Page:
Prothrombin Time
Incidence
Tacrolimus
Immunosuppressive Agents
Bilirubin
Sepsis
Multivariate Analysis

All Science Journal Classification (ASJC) codes

  • Surgery
  • Hepatology
  • Transplantation

これを引用

Emre, S., Soejima, Y., Altaca, G., Facciuto, M., Fishbein, T. M., Sheiner, P. A., ... Miller, C. M. (2001). Safety and risk of using pediatric donor livers in adult liver transplantation. Liver Transplantation, 7(1), 41-47. https://doi.org/10.1053/jlts.2001.20940

Safety and risk of using pediatric donor livers in adult liver transplantation. / Emre, Sukru; Soejima, Yuji; Altaca, Gulum; Facciuto, Marcelo; Fishbein, Thomas M.; Sheiner, Patricia A.; Schwartz, Myron E.; Miller, Charles M.

:: Liver Transplantation, 巻 7, 番号 1, 01.01.2001, p. 41-47.

研究成果: ジャーナルへの寄稿記事

Emre, S, Soejima, Y, Altaca, G, Facciuto, M, Fishbein, TM, Sheiner, PA, Schwartz, ME & Miller, CM 2001, 'Safety and risk of using pediatric donor livers in adult liver transplantation', Liver Transplantation, 巻. 7, 番号 1, pp. 41-47. https://doi.org/10.1053/jlts.2001.20940
Emre, Sukru ; Soejima, Yuji ; Altaca, Gulum ; Facciuto, Marcelo ; Fishbein, Thomas M. ; Sheiner, Patricia A. ; Schwartz, Myron E. ; Miller, Charles M. / Safety and risk of using pediatric donor livers in adult liver transplantation. :: Liver Transplantation. 2001 ; 巻 7, 番号 1. pp. 41-47.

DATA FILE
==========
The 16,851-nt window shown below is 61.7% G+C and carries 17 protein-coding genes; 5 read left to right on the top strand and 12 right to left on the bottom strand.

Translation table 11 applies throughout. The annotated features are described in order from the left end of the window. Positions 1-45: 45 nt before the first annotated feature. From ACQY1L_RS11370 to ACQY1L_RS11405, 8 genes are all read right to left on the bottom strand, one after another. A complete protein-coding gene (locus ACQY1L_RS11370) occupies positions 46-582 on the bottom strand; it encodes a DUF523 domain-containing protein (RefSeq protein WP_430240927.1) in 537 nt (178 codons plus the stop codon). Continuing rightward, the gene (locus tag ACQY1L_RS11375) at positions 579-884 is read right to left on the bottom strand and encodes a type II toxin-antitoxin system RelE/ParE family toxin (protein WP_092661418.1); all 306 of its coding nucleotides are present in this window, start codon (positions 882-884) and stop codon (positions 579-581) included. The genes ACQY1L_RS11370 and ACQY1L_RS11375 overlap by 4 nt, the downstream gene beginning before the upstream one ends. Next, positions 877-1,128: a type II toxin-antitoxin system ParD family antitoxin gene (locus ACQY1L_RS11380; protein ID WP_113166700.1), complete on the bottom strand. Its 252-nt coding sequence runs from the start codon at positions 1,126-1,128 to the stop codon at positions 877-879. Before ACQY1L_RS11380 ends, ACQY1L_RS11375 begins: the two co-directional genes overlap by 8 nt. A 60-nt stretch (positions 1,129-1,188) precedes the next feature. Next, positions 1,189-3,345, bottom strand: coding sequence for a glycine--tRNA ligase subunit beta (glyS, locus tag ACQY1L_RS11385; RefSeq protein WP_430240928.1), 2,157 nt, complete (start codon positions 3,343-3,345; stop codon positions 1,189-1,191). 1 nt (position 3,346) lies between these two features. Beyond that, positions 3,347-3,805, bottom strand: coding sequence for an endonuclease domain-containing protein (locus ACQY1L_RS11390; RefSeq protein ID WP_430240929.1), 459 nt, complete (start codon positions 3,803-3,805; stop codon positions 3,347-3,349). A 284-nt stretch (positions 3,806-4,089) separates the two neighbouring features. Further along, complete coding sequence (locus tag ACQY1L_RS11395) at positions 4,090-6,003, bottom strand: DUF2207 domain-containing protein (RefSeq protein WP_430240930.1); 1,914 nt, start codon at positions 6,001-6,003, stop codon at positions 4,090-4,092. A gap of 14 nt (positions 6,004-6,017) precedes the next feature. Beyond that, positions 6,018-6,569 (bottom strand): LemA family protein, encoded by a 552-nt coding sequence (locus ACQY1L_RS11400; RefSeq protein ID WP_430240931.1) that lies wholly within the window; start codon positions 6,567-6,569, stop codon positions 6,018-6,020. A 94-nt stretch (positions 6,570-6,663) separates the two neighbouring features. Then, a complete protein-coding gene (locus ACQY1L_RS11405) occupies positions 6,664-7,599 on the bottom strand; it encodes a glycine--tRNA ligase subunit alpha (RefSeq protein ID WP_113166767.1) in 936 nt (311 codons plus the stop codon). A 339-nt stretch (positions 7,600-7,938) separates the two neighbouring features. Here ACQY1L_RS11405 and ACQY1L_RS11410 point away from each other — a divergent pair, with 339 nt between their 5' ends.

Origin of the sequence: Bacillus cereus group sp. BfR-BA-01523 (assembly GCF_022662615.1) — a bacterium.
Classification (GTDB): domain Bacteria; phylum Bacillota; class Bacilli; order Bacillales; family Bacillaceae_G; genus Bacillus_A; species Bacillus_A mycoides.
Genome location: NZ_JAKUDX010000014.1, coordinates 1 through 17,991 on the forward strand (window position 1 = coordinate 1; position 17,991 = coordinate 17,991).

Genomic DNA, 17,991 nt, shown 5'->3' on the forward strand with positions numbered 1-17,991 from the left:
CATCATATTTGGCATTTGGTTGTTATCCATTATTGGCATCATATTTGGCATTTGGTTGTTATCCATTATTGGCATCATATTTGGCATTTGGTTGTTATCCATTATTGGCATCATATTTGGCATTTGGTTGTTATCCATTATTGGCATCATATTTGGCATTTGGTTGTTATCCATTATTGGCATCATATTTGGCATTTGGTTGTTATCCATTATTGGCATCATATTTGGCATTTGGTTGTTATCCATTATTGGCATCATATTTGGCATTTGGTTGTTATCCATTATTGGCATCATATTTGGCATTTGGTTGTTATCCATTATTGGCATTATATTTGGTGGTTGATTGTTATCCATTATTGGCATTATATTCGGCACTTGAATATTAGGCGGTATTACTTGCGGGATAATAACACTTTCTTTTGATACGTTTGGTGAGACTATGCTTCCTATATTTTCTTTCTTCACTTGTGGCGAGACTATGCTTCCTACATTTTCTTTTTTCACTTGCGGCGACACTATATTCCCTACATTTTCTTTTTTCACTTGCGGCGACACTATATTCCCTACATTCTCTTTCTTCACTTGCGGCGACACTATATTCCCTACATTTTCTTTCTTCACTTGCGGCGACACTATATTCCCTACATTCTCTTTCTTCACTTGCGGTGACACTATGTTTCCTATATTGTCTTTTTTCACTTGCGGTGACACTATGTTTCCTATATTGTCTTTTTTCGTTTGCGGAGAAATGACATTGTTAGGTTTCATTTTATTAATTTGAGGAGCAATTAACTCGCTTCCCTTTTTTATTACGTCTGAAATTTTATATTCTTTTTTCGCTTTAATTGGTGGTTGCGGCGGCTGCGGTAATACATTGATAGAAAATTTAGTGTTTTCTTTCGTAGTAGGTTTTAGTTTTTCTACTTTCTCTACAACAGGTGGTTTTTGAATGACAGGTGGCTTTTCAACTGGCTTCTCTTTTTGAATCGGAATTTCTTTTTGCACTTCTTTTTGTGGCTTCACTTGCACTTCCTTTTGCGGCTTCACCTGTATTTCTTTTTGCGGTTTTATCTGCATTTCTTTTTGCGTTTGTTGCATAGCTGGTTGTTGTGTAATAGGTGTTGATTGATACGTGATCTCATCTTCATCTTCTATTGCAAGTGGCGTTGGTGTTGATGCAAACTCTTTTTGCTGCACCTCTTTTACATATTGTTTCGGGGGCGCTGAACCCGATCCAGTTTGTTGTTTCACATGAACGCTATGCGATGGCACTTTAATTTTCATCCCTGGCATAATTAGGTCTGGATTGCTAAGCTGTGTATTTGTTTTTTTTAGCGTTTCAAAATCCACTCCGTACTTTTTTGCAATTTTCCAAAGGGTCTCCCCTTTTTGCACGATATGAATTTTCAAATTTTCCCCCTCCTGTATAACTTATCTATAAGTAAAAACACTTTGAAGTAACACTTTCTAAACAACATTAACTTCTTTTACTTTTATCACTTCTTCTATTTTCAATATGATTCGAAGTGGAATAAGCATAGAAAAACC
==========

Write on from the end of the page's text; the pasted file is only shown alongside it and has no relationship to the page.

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abstract = "Pediatric donor (PD) livers have been allocated to adult transplant recipients in certain situations despite size discrepancies. We compared data on adults (age ≥ 19 years) who underwent primary liver transplantation using livers from either PDs (age < 13 years; n = 70) or adult donors (ADs; age ≥ 19 years; n = 1,051). We also investigated the risk factors and effect of prolonged cholestasis on survival in the PD group. In an attempt to determine the minimal graft volume requirement, we divided the PD group into 2 subgroups based on the ratio of donor liver weight (DLW) to estimated recipient liver weight (ERLW) at 2 different cutoff values: less than 0.4 (n = 5) versus 0.4 or greater (n = 56) and less than 0.5 (n = 21) versus 0.5 or greater (n = 40). The incidence of hepatic artery thrombosis (HAT) was significantly greater in the PD group (12.9{\%}) compared with the AD group (3.8{\%}; P = .0003). Multivariate analysis showed that preoperative prothrombin time of 16 seconds or greater (relative risk, 3.206; P = .0115) and absence of FK506 use as a primary immunosuppressant (relative risk, 4.477; P = .0078) were independent risk factors affecting 1-year graft survival in the PD group. In the PD group, transplant recipients who developed cholestasis (total bilirubin level ≥ 5 mg/dL on postoperative day 7) had longer warm (WITs) and cold ischemic times (CITs). Transplant recipients with a DLW/ERLW less than 0.4 had a trend toward a greater incidence of HAT (40{\%}; P < .06), septicemia (60{\%}), and decreased 1- and 5-year graft survival rates (40{\%} and 20{\%}; P = .08 and .07 v DLW/ERLW of 0.4 or greater, respectively). In conclusion, the use of PD livers for adult recipients was associated with a greater risk for developing HAT. The outcome of small-for-size grafts is more likely to be adversely affected by longer WITs and CITs. The safe limit of graft volume appeared to be a DLW/ERLW of 0.4 or greater.",